Like Homer Lea, Clare wanted us to remember her as a politician, explorer, and a dazzling writer. She became an assistant editor for a fashion magazine, Vogue, in 1930 and the managing editor of Vanity Fair, from 1931 to 1934. After her resignation from Vanity Fair, Clare pursued her goal as a playwright. From her six plays, the most recognized Broadway production, "The Women", was translated into a film in 1939, and again in 2008, staring Meg Ryan and Annette Bening. Her play "Kiss the Boys Goodbye" and "Margin for Error" were also made into film. In 1949, her short story "Come to the Stable", starring Loretta Young and Celeste Holm, received seven Academy Award nominations, including her Best Writing, Motion Picture Story. Clare later became a war journalist traveling Europe and Asia. Her assignments of the war coverage for Life were equally tough as a male reporter, encountered dangers of bombing raids, endurance, frustrations, and even faced house arrest in Trinidad, because her article proved to be too realistic, too close to comfort for the Allied. In 1940, her first non-fiction book, Europe in the Spring described the tragic human destruction so vividly, as she commented about men destroyed each other, because they cannot live together. Aside from the front lines, she interviewed many world leaders and generals, including Douglas MacArthur in the Life cover story about the first phase of Japanese attacked in the Far East. As a war correspondent, she witnessed Homer Lea's prediction in his books about World War ll. In 1942, Clare won the Republican Congressional seat formally held by her step-father. She won second term in 1944 and was very active for the creation of the Atomic Energy Commission and a outspoken person against Communism. As a result of her campaign on behalf of Republican candidate Dwight Eisenhower for 1952 presidential election, she was appointed as ambassador of Italy, first American woman to represent her country. Again in 1959, Eisenhower commissioned her ambassador to Brazil. She resigned from that appointment as a result of her controversial remark during an opposition debate, though she was confirmed by 79 to 11 votes. She also withdrew her candidacy in 1964, for the US Senate during the Republican president election of Senator Barry Goldwater.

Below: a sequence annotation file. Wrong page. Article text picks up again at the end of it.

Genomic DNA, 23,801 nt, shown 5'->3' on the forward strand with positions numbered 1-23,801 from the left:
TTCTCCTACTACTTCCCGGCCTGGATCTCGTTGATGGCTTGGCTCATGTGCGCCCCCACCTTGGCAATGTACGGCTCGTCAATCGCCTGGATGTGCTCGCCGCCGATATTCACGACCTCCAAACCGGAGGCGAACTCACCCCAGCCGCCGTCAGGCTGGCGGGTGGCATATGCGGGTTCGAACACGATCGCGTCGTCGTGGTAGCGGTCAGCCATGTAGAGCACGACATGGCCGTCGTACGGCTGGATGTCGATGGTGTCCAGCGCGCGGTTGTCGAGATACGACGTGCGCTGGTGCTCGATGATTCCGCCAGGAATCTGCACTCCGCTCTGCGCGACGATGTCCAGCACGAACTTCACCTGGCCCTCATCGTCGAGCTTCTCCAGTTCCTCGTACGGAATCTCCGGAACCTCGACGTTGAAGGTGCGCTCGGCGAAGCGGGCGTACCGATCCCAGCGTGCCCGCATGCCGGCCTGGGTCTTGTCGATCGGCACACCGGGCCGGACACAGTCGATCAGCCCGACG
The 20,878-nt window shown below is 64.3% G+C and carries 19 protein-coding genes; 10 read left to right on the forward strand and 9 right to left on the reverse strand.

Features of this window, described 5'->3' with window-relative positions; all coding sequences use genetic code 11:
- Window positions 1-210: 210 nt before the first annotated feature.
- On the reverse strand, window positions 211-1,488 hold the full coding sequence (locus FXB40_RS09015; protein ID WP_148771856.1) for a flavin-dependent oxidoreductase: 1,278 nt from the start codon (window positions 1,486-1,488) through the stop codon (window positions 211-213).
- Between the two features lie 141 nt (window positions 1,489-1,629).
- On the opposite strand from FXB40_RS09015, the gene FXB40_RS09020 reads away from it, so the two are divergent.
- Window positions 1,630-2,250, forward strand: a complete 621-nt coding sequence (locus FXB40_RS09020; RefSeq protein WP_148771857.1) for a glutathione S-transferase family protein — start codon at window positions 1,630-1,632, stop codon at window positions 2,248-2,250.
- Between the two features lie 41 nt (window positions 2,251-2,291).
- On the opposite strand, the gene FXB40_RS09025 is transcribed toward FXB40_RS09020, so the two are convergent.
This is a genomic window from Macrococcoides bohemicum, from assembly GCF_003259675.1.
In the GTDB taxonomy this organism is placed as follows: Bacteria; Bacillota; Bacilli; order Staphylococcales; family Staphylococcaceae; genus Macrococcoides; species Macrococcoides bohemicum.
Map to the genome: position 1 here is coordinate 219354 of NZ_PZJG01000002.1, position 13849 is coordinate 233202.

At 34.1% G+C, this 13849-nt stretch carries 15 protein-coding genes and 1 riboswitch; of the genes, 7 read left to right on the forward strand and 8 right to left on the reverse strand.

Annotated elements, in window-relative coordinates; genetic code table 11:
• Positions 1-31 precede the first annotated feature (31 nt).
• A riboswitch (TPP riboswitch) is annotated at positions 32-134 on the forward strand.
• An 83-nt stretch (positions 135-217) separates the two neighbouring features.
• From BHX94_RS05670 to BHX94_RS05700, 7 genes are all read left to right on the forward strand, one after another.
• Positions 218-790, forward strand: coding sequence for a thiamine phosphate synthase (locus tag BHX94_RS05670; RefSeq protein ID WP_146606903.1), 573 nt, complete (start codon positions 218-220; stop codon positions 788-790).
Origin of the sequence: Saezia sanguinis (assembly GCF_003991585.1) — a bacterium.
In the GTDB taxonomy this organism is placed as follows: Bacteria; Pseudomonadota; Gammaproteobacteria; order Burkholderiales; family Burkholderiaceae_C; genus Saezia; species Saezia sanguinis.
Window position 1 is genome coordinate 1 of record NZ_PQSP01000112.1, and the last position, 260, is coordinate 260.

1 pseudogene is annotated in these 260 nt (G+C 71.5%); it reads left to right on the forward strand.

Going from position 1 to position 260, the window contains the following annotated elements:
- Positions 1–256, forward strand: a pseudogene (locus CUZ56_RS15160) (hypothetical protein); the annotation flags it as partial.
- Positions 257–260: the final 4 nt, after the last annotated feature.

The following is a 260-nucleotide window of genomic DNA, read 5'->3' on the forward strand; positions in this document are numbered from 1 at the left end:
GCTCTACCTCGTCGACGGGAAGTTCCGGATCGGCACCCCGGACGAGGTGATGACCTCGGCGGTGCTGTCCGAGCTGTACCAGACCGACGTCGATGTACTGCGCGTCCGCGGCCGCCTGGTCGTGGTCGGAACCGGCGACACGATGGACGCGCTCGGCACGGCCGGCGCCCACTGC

By 1964 after a few more years of political activities, Clare joined her husband by retiring in Phoenix, Arizona. She moved to Honolulu, Hawaii, after Henry Luce's death of a heart attack on March 7, 1967, aged 68. She started writing plays again, but maintained her political contacts. She moved again from Honolulu to an apartment in the Watergate Complex, DC where she served on the President's Foreign Intelligence Advisory Board from 1981 to 1983, appointed by the newly elected President Reagan who would award her the Presidential Medal of Freedom. Unfortunately, in her apartment on October 9, 1987, at the age 84, Clare had to leave us, due to her incurable brain tumor.
         I found it very difficult to write a concise, complete biography of Clare Boothe Luce with my limited space. She had done so much for us to ponder over. The above narrative, is just the tip of the iceberg regarding Clare's copious writings, correspondences, and political career. Did Homer Lea's two books have an influence on her political profession? It certainly did! The impact was reflected in her writings as well as her political views. Contrastingly, even today, historians denounce her inaccuracy in her writing of Homer Lea's short biography, but at the time, they never gave her detailed explanations or materials, nor did they help her to polish what raw materials she did have. They never saw the full picture of Clare's main intention, which was her desire to lay the facts on the table about Homer Lea's two books and warn us. All else is of minor relevancy.